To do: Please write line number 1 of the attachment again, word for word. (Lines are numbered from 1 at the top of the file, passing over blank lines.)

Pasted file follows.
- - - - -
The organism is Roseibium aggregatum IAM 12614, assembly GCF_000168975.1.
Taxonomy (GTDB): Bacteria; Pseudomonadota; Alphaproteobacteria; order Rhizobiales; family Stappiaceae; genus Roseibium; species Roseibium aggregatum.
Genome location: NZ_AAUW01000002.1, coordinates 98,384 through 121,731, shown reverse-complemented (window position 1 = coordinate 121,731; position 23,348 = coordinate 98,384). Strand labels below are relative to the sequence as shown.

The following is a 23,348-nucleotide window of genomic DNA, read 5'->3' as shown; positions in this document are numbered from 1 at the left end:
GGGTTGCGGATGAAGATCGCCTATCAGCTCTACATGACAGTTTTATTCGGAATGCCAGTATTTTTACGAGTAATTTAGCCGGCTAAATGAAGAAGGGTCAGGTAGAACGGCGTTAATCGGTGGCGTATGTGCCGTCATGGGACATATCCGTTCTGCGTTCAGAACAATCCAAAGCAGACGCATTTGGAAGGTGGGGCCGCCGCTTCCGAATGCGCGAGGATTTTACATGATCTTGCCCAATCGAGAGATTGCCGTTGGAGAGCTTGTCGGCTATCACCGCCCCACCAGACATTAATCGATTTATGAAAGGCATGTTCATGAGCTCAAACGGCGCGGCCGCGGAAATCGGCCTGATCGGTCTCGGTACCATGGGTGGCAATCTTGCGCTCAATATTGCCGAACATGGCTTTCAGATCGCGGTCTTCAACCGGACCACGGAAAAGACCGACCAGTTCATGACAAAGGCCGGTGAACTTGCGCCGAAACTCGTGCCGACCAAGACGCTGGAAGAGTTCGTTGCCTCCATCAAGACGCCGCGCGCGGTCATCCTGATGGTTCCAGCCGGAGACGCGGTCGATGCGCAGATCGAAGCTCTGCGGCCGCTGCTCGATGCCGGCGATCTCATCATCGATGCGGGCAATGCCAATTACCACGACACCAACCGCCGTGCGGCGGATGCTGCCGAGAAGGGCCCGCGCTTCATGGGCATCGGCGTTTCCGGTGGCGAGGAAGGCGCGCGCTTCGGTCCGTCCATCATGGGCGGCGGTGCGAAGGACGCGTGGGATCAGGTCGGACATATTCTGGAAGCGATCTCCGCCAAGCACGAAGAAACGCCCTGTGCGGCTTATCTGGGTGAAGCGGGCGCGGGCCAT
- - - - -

The organism is Roseibium aggregatum IAM 12614, assembly GCF_000168975.1.